• Min. Input Voltage – this is the minimum input voltage that must be met before the inverter starts to get DC power from the PV array for conversion to AC. Having a smaller minimum input voltage means that the inverter will start converting power from the PV array earlier in the morning and later in the afternoon, where the irradiance and voltage are lower.

  • Max. Input Current Input A/Input B – the maximum allowable current on each of the MPPT inputs of the inverter. This affects how many strings you can connect to each input.

  • Number of independent MPP inputs/strings per MPP input – this will also be discussed in the next section.

Inverter Functions: MPPT

MPPT stands for Maximum Power Point Tracking. Remember that on the PV module’s IV curve, there is a point where the PV module produces the maximum amount of power and is most efficient. This point is called the MPP or maximum power point. The inverter’s MPPT function forces the PV array to always operate on this point.

The inverter does this by varying the resistance of the input circuit. Remember in Ohm’s Law that the voltage, current, and resistance in a circuit are related by the equation:

V = I *R

Where: V = Voltage

I = Current

R = Resistance

When the resistance of the input circuit is changed, the voltage and current values can also be changed. The inverter tracks the output of the PV array for each change in input circuit resistance and does a quick trial and error-like algorithm to find the resistance value that will produce the highest PV array power. In this way, the inverter is able to choose which operating point the PV modules operate on.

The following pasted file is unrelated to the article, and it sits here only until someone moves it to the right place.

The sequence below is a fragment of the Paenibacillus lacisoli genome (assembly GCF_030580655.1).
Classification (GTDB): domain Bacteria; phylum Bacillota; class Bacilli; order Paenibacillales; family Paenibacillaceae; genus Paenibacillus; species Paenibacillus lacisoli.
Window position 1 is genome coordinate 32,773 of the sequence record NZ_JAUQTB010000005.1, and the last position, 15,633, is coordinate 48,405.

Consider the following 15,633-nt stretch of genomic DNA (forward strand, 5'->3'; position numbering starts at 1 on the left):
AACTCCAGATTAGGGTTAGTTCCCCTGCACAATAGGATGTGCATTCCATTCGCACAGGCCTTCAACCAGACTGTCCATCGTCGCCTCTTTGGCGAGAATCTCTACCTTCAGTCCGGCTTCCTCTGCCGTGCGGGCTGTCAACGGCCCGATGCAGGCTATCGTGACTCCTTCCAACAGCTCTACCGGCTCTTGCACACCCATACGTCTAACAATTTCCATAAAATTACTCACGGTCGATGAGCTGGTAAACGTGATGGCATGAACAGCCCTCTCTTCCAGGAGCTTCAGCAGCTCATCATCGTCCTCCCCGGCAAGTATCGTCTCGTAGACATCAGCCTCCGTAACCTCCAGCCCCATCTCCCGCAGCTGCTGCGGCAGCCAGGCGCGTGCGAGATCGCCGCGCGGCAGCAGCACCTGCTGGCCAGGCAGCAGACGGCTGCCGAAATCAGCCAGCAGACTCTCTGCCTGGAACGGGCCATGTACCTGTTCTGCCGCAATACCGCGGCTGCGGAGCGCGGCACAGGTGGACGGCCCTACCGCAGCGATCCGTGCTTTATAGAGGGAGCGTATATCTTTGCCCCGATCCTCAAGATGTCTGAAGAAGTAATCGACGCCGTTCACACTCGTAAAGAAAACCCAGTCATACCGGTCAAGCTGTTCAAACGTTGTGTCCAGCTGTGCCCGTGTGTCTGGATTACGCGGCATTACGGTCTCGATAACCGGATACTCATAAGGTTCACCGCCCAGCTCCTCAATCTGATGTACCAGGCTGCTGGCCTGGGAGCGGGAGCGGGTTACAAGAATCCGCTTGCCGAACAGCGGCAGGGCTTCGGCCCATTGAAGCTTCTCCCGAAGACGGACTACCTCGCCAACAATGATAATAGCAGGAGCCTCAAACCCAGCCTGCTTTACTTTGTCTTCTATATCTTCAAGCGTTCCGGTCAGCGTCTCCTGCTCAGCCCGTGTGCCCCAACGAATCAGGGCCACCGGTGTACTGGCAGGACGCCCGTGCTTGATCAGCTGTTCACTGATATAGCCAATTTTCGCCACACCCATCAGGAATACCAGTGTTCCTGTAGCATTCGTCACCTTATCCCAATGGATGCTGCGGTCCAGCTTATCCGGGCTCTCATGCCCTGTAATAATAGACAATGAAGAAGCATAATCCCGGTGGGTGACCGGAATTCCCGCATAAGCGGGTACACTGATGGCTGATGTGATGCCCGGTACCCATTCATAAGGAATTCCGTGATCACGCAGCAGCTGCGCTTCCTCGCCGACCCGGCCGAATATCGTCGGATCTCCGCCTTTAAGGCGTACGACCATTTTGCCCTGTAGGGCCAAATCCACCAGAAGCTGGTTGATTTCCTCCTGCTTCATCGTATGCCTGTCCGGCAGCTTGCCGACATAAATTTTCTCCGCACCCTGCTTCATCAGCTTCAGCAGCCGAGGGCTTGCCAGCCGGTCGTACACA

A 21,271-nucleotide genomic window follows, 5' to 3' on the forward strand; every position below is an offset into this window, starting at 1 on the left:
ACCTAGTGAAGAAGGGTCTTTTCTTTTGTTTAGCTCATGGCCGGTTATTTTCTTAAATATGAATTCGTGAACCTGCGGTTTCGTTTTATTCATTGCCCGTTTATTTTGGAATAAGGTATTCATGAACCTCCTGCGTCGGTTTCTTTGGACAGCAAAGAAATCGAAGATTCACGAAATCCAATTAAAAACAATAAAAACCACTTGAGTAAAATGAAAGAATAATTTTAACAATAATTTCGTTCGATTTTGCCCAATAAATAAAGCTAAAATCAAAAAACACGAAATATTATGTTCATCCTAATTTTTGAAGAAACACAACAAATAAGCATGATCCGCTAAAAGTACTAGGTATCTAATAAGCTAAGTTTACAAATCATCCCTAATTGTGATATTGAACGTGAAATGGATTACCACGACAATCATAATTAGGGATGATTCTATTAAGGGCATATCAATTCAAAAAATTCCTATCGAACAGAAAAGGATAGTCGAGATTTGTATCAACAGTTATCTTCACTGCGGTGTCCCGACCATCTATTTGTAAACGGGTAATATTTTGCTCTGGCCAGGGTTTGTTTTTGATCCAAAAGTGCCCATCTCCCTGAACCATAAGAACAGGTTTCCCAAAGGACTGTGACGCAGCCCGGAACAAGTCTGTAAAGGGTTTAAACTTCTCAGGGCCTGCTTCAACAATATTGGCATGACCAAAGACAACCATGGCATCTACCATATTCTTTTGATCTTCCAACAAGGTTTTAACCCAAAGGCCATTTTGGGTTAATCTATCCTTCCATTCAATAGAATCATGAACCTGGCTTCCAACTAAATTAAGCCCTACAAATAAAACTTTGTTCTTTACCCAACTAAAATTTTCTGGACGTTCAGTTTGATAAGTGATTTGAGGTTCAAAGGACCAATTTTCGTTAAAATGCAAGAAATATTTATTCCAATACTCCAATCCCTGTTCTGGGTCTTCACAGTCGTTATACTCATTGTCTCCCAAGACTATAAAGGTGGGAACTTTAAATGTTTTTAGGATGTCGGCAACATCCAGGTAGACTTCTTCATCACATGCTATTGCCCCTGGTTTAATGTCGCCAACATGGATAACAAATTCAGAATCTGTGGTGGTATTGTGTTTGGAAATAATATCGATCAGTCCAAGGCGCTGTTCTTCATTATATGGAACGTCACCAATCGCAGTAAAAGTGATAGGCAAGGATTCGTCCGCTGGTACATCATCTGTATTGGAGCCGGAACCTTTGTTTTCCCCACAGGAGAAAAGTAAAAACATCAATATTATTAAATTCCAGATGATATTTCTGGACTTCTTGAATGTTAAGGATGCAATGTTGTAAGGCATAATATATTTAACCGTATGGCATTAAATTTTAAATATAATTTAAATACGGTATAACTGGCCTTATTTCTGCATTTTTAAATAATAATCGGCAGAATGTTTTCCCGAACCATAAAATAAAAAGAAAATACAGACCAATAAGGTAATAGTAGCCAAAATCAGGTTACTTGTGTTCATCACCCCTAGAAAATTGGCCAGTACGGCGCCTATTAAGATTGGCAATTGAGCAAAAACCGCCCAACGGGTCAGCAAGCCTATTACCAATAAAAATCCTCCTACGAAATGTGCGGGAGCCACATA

You may ask the question: If we already know the MPP of the PV module from the IV curve, why don’t we just set the input circuit resistance that will produce the VMPP and IMPP? This is because the IV curve is only for a specific irradiance and temperature, specifically for STC where the irradiance is 1,000W/m2 and a cell temperature of 25OC. Actual conditions vary and thus, the MPP varies as well.

Central inverters usually only have 1 MPPT input for the whole PV array. This is because solar farms, in which they are used, have a uniform PV array in which all the PV modules have the same tilt and orientation. This means that at any point throughout the day, the PV modules receive the same amount of irradiance and thus, have the same MPP. The